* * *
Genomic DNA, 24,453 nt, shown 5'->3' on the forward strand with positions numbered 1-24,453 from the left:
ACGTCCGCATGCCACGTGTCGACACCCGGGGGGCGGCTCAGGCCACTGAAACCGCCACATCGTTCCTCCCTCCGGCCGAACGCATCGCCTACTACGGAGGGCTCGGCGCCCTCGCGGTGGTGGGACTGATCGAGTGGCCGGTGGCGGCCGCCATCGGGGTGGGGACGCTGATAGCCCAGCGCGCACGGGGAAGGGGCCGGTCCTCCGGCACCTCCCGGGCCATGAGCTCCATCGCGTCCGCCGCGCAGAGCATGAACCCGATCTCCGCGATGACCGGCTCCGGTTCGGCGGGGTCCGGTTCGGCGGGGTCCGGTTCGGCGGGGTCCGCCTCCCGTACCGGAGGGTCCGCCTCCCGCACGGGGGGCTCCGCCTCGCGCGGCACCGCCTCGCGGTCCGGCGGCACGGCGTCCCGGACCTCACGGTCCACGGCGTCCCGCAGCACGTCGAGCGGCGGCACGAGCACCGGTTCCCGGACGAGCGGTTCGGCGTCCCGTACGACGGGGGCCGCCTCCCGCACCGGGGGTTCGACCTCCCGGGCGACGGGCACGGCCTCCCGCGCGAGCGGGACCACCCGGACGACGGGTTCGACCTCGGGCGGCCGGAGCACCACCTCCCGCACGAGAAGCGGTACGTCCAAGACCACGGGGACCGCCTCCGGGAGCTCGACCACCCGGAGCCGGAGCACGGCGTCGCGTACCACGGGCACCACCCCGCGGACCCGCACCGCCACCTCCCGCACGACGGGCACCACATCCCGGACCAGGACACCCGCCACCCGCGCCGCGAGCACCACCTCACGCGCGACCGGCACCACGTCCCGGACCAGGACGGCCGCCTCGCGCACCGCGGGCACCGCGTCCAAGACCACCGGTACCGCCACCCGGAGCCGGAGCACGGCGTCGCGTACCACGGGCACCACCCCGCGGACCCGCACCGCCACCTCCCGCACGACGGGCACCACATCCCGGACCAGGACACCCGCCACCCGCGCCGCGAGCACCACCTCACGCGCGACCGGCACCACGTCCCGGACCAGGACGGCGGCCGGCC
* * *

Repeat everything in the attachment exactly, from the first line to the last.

Genomic DNA, 24,453 nt, shown 5'->3' on the forward strand with positions numbered 1-24,453 from the left:
ACGTCCGCATGCCACGTGTCGACACCCGGGGGGCGGCTCAGGCCACTGAAACCGCCACATCGTTCCTCCCTCCGGCCGAACGCATCGCCTACTACGGAGGGCTCGGCGCCCTCGCGGTGGTGGGACTGATCGAGTGGCCGGTGGCGGCCGCCATCGGGGTGGGGACGCTGATAGCCCAGCGCGCACGGGGAAGGGGCCGGTCCTCCGGCACCTCCCGGGCCATGAGCTCCATCGCGTCCGCCGCGCAGAGCATGAACCCGATCTCCGCGATGACCGGCTCCGGTTCGGCGGGGTCCGGTTCGGCGGGGTCCGGTTCGGCGGGGTCCGCCTCCCGTACCGGAGGGTCCGCCTCCCGCACGGGGGGCTCCGCCTCGCGCGGCACCGCCTCGCGGTCCGGCGGCACGGCGTCCCGGACCTCACGGTCCACGGCGTCCCGCAGCACGTCGAGCGGCGGCACGAGCACCGGTTCCCGGACGAGCGGTTCGGCGTCCCGTACGACGGGGGCCGCCTCCCGCACCGGGGGTTCGACCTCCCGGGCGACGGGCACGGCCTCCCGCGCGAGCGGGACCACCCGGACGACGGGTTCGACCTCGGGCGGCCGGAGCACCACCTCCCGCACGAGAAGCGGTACGTCCAAGACCACGGGGACCGCCTCCGGGAGCTCGACCACCCGGAGCCGGAGCACGGCGTCGCGTACCACGGGCACCACCCCGCGGACCCGCACCGCCACCTCCCGCACGACGGGCACCACATCCCGGACCAGGACACCCGCCACCCGCGCCGCGAGCACCACCTCACGCGCGACCGGCACCACGTCCCGGACCAGGACGGCCGCCTCGCGCACCGCGGGCACCGCGTCCAAGACCACCGGTACCGCCACCCGGAGCCGGAGCACGGCGTCGCGTACCACGGGCACCACCCCGCGGACCCGCACCGCCACCTCCCGCACGACGGGCACCACATCCCGGACCAGGACACCCGCCACCCGCGCCGCGAGCACCACCTCACGCGCGACCGGCACCACGTCCCGGACCAGGACGGCGGCCGGCC